“The organization of the Kumbh Mela could provide useful lessons for the lower tier cities that are being built from scratch around India to accommodate the rapidly urbanizing population. And by focusing on the roads and electricity, the organizers ensured that the basic infrastructure was in place. ‘If the land is allocated, the roads are available, and electricity is at hand, the non-government actors will figure out the rest,’ Mr. Macomber of the Harvard Business School said.” - Joanna Sugden
It will take about 10 days to collapse the tented-city built on the Ganges riverbed, where up to 80 million pilgrims have come to bathe over the past two months, according to the organizers.
Thousands of tents that have housed pilgrims will be dismantled, 40,000 toilets removed, 25,000 street lamps and an electricity grid with 2,081 miles of cable will be shut down. Temporary road surfaces and bridges will disappear.
Raj Shekhar, the executive district magistrate of Allahabad and one of the three main organizers of the Kumbh Mela, said overall it had been a success, apart from “the incident at the railway.” On Feb. 10, the busiest day of the festival, 36 people died in a stampede at Allahabad’s railway station.
“The mela site itself has been quite peaceful and successful,” Mr. Shekhar said.
The staging of the Kumbh Mela this year attracted the attention of researchers from Harvard Business School who came to the site in January to examine how the festival came together.
“There are other megacities of tens of millions of people but they took years to emerge,” Mr. Macomber told India Real time.
The entire site is submerged underwater six months before the mela begins and is used on this scale only once in 12 years. Other agglomerations that arise quickly include refugee camps and informal housing on the edge of existing cities, Mr. Macomber said. “But these don’t compare to the Kumbh Mela.”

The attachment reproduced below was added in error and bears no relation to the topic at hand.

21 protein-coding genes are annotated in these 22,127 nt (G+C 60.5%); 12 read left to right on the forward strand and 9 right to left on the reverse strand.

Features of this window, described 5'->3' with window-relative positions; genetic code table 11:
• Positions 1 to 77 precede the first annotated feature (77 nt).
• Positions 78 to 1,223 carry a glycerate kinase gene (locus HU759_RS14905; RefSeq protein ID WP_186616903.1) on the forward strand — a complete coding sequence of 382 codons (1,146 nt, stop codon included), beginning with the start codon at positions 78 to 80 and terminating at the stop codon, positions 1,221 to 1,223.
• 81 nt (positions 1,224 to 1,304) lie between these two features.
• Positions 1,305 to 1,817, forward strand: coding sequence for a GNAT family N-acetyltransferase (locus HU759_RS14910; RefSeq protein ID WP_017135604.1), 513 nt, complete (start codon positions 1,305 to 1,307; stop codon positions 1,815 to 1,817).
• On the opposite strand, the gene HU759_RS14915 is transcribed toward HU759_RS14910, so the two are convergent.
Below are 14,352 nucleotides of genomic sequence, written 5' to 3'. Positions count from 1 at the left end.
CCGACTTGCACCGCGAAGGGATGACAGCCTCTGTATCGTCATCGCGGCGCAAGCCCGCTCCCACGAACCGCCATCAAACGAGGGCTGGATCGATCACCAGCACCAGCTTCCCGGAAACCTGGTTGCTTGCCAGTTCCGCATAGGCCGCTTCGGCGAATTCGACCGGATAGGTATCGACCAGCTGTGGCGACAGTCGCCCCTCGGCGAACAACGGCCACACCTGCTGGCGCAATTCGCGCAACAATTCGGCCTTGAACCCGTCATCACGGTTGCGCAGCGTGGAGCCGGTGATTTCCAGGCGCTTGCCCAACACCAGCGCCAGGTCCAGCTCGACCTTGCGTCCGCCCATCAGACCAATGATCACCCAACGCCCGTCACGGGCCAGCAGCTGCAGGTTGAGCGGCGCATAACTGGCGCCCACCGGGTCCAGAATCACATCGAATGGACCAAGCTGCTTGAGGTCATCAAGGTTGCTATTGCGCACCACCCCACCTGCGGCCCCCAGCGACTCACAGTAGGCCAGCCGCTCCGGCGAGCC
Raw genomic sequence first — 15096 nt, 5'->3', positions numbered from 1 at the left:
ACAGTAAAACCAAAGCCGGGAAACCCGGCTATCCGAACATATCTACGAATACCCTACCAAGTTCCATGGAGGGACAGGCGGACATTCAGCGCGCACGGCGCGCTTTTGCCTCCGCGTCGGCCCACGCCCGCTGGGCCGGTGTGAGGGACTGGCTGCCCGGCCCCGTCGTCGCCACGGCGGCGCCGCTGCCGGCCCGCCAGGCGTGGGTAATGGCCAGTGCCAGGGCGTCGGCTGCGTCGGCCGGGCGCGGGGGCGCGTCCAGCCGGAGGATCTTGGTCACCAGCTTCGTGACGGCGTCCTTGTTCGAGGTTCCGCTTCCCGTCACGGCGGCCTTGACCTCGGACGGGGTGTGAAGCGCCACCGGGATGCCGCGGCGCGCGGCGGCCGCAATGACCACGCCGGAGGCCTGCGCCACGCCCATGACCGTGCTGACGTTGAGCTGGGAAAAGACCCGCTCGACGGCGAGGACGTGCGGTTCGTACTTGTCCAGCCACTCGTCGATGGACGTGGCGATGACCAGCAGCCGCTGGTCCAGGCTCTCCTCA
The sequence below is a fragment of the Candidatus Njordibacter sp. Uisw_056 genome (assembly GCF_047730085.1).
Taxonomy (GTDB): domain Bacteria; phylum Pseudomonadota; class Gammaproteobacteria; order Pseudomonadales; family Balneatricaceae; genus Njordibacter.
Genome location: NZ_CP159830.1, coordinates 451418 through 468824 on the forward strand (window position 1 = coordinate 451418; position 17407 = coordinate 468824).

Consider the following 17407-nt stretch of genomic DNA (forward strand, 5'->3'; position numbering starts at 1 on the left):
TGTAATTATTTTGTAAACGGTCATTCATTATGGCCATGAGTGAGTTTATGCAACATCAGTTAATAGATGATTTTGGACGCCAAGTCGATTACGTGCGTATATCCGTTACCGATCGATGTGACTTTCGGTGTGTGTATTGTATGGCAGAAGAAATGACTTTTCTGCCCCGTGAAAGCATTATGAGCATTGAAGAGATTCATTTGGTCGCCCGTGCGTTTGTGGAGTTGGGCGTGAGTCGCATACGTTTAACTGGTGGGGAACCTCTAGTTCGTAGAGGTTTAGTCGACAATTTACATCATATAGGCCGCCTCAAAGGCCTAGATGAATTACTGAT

“The objective of this city is pilgrimage and devotion…. That leads to a commonality of purpose between all involved that does not exist very often,” he said.
Part of Harvard’s research was aimed at exploring how cities of the future will be constructed as the world urbanizes. “30 years from now there will be twice as many people living in cities,” Mr. Macomber said.
India’s urban population is projected to grow from 340 million in 2008 to 590 million by 2030, according to the McKinsey Global Institute.
“This urban expansion will happen at a speed quite unlike anything India has seen before,” the MGI’s 2010 report said. “It took India nearly 40 years (between 1971 and 2008) for the urban population to rise by nearly 230 million. It will take only half the time to add the next 250 million.”
The organization of the Kumbh Mela could provide useful lessons for the lower tier cities that are being built from scratch around India to accommodate the rapidly urbanizing population. And by focusing on the roads and electricity, the organizers ensured that the basic infrastructure was in place.
“If the land is allocated, the roads are available, and electricity is at hand, the non-government actors will figure out the rest.” WSJ, 10 March 2013
» Joanna Sugden is freelance journalist living in Delhi. Before coming to India in 2011 she spent four-and-a-half years as a reporter at The Times of London, covering religion and education. You can follow her on Twitter @jhsugden.
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